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Small business bankruptcies on the rise

A new report from analyst firm Dun & Bradstreet has found that small business failures in the fourth quarter of 2011 rose 42% compared to the same period in 2011.

The number of businesses calling it quits was down 10% compared to the third quarter of 2011, but up more than 40% for the year.

“There is an increasing risk that the global economic slowdown will intensify the upward trend in insolvencies,” said Christine Christian, CEO of Dun & Bradstreet, in a statement.

“Despite recent rate cuts, there is a palpable lack of confidence in the current operating environment. This is obviously one of the side effects of long standing global uncertainty and can often be enough to deter businesses from entering the market, irrespective of actual conditions,” she added.

The amount of new businesses starting up in the last quarter of 2011 fell 11% compared to the previous year as well. According to the report, business failures were most common in the finance, service and construction industries.

“Outside the mining sector, sentiment is generally still poor and the strong Australian dollar is straining profits. This could lead to an increase in business failures in 2012,” said Christian.

Dun & Bradstreet’s findings also pointed to Australia being at the same level of risk as countries directly linked to the euro-zone debt problems, such as Italy, Portugal, Spain and the UK.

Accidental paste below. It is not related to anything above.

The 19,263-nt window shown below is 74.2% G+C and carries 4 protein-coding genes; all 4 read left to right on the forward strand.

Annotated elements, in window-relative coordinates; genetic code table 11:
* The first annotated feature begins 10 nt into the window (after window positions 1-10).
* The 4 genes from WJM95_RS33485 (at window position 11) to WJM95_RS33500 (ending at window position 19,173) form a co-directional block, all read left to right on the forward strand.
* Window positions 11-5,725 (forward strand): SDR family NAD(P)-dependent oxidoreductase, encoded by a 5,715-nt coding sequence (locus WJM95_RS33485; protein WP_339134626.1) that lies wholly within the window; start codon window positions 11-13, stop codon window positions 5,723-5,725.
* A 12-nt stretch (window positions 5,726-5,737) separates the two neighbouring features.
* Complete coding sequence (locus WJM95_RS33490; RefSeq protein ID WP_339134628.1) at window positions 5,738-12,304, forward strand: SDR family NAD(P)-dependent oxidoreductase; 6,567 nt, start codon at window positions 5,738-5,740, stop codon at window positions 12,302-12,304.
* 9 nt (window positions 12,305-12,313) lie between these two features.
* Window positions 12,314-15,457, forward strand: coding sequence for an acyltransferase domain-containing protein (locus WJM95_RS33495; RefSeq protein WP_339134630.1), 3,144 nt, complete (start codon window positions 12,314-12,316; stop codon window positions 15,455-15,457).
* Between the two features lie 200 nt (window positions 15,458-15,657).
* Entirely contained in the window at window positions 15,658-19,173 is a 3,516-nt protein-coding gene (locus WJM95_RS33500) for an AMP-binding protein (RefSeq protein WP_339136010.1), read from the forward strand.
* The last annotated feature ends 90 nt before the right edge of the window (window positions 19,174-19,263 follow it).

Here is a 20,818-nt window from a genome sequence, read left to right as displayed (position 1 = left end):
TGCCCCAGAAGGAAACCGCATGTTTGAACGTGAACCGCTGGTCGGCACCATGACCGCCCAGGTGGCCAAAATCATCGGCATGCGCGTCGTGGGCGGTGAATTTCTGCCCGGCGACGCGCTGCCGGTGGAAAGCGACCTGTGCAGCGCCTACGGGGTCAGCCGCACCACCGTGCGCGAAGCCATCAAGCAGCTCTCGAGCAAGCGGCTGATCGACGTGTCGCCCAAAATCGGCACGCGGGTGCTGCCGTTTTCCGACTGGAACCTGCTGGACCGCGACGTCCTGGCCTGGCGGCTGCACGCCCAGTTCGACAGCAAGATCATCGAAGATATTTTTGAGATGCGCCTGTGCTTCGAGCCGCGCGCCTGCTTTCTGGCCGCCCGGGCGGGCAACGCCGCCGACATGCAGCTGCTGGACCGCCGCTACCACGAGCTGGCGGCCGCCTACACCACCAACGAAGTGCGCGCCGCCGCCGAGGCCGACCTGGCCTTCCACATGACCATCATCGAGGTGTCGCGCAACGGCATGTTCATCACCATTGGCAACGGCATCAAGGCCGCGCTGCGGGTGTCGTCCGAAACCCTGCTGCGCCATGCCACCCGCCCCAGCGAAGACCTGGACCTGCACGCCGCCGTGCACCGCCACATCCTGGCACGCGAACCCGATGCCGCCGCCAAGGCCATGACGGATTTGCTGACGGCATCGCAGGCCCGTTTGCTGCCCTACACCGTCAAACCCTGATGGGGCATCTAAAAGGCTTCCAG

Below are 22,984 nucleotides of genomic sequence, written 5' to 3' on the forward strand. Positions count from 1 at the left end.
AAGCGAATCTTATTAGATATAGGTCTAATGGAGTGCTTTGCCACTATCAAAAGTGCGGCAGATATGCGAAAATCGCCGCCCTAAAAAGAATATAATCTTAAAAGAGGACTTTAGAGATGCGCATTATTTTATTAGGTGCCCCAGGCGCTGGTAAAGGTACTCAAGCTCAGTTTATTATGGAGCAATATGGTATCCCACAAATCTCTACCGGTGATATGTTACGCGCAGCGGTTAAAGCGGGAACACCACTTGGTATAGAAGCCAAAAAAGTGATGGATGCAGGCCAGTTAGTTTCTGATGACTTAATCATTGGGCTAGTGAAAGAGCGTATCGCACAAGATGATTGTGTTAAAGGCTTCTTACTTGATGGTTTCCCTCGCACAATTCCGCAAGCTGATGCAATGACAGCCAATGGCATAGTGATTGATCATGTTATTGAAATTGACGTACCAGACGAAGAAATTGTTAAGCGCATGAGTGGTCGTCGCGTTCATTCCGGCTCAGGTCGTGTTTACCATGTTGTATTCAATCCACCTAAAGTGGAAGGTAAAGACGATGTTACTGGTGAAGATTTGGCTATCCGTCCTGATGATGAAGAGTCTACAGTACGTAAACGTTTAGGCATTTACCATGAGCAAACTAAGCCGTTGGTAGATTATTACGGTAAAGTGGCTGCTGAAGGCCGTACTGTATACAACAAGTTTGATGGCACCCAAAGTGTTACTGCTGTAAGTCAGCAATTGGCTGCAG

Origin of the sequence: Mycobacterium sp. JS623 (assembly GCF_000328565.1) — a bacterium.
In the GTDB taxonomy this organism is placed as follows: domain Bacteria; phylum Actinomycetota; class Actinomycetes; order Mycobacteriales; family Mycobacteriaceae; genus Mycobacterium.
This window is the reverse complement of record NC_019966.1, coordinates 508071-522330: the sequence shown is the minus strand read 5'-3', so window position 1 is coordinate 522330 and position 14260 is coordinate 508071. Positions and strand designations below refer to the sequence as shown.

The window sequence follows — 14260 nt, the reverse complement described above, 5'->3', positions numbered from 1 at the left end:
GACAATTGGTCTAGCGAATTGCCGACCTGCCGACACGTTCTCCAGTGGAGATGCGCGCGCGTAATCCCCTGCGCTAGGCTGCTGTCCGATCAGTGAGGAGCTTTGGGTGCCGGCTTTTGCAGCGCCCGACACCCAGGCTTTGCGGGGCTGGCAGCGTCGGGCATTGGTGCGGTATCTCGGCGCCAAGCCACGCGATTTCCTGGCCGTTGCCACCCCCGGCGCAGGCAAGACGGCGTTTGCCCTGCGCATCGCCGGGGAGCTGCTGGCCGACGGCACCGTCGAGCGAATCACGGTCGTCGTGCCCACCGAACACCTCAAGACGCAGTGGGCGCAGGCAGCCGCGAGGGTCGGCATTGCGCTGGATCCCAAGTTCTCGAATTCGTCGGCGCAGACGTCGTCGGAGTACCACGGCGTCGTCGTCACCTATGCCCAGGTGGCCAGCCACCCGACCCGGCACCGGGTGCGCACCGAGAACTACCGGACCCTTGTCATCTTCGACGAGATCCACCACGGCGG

“In Australia, rising insolvencies are largely being driven by poor sentiment outside the mining sector and a tightening of credit. This will have a knock-on effect on businesses as cash flow becomes more strained,” continued Christian. “Cash flow is the mitigating factor here, particularly for small businesses who feel the effects a lot faster than larger companies with cash reserves to match.”

Small businesses with less than 20 employees recorded a large spike in failure rates, with Dun & Bradstreet noting a 48% year-on-year rise in insolvencies.

“Businesses should take precautionary measures to reduce their level of financial and operating risk. Changing market conditions will no doubt have an impact on all businesses, but it is above all good cash flow management that is the key to running a successful enterprise,” said Christian.

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